The U.S. Court of Appeals for the First Circuit has previously held that the Tellabs decision lowered the pleading standard for scienter in its court. While that determination did not lead to a reversal of the dismissal in the ACA Financial case, the same cannot be said of a new First Circuit decision issued this week.
In Mississippi Public Employees' Retirement System v. Boston Scientific Corp., 2008 WL 1735390 (1st Cir. April 16, 2008), the court specifically noted that its application of Tellabs lead it to conclude that the district court, which "did not have the benefit" of the Supreme Court's opinion, had erroneously dismissed the complaint based on a failure to adequately plead scienter. The court based its holding on allegations suggesting that Boston Scientific may have known of the relevant manufacturing problem during the class period, the closeness in time between alleged misstatements by the company and an announced product recall, and stock sales by the individual defendants.
On the issue of insider trading, the court addressed the defendants' argument that many of the alleged insider stock sales were effectuated pursuant to Rule 10b5-1 trading plans and therefore could not have supplied a motive to engage in fraud. The court concluded, however, that there was insufficient evidence about the nature of the plans to credit this argument. (The author of The 10b-5 Daily has co-written an article on the potential use of Rule 10b5-1 trading plans in defending against securities class actions, including the importance of public disclosure of the nature of the plans. In addition, a discussion of other relevant cases can be found here.)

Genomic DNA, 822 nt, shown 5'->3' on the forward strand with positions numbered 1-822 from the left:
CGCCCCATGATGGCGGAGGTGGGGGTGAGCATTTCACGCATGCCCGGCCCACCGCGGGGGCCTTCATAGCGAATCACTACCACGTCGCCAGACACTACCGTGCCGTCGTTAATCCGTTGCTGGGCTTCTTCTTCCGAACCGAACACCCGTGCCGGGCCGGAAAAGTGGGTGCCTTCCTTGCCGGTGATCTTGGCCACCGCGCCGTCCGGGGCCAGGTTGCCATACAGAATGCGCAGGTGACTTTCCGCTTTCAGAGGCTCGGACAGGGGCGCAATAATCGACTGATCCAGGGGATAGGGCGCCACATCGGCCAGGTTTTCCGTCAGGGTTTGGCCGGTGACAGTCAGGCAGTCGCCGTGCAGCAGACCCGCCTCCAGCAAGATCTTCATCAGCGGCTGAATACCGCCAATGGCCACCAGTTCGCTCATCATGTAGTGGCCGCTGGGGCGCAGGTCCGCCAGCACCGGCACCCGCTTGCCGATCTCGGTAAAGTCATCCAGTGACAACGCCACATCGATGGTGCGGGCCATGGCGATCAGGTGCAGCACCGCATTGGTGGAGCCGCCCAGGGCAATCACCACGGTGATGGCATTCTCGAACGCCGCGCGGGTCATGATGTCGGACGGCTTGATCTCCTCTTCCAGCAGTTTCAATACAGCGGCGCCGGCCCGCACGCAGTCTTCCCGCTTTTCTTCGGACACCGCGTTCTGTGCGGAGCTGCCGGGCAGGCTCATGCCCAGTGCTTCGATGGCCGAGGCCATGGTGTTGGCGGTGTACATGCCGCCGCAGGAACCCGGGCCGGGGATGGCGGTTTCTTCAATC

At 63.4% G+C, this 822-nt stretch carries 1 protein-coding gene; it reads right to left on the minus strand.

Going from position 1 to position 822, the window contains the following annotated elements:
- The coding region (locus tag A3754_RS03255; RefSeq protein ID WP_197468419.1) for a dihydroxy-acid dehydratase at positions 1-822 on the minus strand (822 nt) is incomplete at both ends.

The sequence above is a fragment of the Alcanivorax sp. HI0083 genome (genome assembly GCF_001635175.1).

Quote of note: "It was the defendants' choice to move to dismiss the case on the pleadings without presenting evidence. As a result, there is no evidence of when the [Rule 10b5-1] trading plans went into effect, that such trading plans removed entirely from defendants' discretion the question of when sales would occur, or that they were unable to amend these trading plans."Posted by Lyle Roberts at April 18, 2008 6:30 PM | TrackBack